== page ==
The present invention will be described below in detail with reference to the attached drawings.
As illustrated in FIG. 1, a microorganism culturing device in accordance with the present invention includes a vessel or container 1 with a mouth or opening 3. The vessel 1 may be formed of any suitable material such as plastic, glass or the like; however, a transparent material, particularly glass is preferred in order to enable observation of the inside of the vessel during incubation. The shape of the vessel is not limited to a tube as illustrated in FIG. 1; it may be in any form, such as a bottle or flask form. As shown in the drawing, an annular projection 3a is provided on the inside periphery of the end portion of the vessel opening 3. This projecting portion may be formed by any suitable means such as burning the opening end portion.
A stopper member 4 forms an air-impermeable or air-tight seal at the opening portion 3 of the vessel 1. The stopper member may be formed of any material which can supply air-impermeability, but a penetrable material, particularly a rubbery elastic material, is preferable. The stopper member 4 is constructed, as best shown in FIG. 2, with a recess 4a at the bottom portion; the recess 4a is so constructed as to form a relatively thin peripheral wall 6 constituting the stopper body portion. The peripheral wall 6 air-impermeably fits with the opening portion 3 of the vessel. The stopper body portion 6 is integrally formed with a head portion 5 having a slightly larger diameter than the body portion, and a peripheral wall 5a of the head portion is tapered away from the body portion 6. The head portion 5 is also provided with a recess 5c at its upper portion in order to further reduce the thickness of the head portion so that it will be more readily penetrable.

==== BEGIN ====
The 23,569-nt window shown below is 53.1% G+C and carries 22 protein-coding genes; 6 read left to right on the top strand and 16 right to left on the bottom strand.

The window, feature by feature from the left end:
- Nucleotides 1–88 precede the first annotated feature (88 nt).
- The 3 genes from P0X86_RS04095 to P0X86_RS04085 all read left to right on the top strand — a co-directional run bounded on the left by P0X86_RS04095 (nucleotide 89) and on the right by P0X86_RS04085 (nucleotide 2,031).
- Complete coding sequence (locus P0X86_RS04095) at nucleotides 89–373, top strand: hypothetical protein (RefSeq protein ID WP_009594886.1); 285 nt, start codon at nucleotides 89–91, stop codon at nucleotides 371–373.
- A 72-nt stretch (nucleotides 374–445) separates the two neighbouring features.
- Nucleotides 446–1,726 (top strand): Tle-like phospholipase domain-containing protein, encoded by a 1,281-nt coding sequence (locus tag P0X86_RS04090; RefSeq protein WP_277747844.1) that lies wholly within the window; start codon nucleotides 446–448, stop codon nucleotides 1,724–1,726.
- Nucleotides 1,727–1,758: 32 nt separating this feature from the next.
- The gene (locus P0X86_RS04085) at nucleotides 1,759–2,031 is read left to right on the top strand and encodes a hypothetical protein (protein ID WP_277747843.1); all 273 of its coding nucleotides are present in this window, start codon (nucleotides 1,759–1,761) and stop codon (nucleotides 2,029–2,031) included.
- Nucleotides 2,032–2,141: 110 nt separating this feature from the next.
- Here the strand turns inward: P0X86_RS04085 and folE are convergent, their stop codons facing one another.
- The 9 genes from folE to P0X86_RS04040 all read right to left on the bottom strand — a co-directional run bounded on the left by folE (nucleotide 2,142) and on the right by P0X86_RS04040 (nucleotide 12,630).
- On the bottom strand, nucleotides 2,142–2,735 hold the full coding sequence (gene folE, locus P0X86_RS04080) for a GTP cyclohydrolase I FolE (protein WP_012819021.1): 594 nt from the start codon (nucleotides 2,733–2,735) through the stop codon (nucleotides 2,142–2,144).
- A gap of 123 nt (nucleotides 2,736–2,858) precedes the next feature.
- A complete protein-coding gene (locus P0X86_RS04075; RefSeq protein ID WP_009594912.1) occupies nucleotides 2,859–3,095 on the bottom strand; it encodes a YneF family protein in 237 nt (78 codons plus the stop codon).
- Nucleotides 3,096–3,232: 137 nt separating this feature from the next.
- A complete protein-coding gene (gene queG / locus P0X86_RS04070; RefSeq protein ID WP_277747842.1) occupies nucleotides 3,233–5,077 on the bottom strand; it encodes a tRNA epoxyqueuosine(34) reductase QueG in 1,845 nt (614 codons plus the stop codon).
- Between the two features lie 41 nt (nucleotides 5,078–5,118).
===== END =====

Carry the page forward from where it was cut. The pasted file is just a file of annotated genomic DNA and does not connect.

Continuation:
The body portion 6 is provided with a through hole 7 which communicates with the inner atmosphere in the vessel 1. The through hole 7, when viewed from the front, is in the form of a circle having a diameter of approximately 0.3 mm to 3 mm, or in an elliptical form having a minor axis of 0.3 mm to 2 mm and a major axis of 2 mm to 3 mm. There may be several through holes 7 formed in the body portion 6. Preferably, two circular holes, each having a diameter of 0.7 mm to 1.5 mm, are symmetrically disposed at a distance of 3 mm to 5 mm from the top of the body portion 6. An annular groove 8 is formed around the body portion 6 below the through hole 7.
The stopper member having the above-mentioned construction may be prepared by extruding preheated rubbery material under pressure into a mold and, upon solidifying, molding to provide a molded stopper having as yet no hole. Then a hole is made through the side wall portion with a hot needle having a predetermined shape and size or with a punch or the like. The stoppers thus prepared are then subjected to natural drying or drying at elevated temperatures. It is advantageous to subject the stopper elements to a coating treatment with silicone oil to facilitate insertion into the vessel.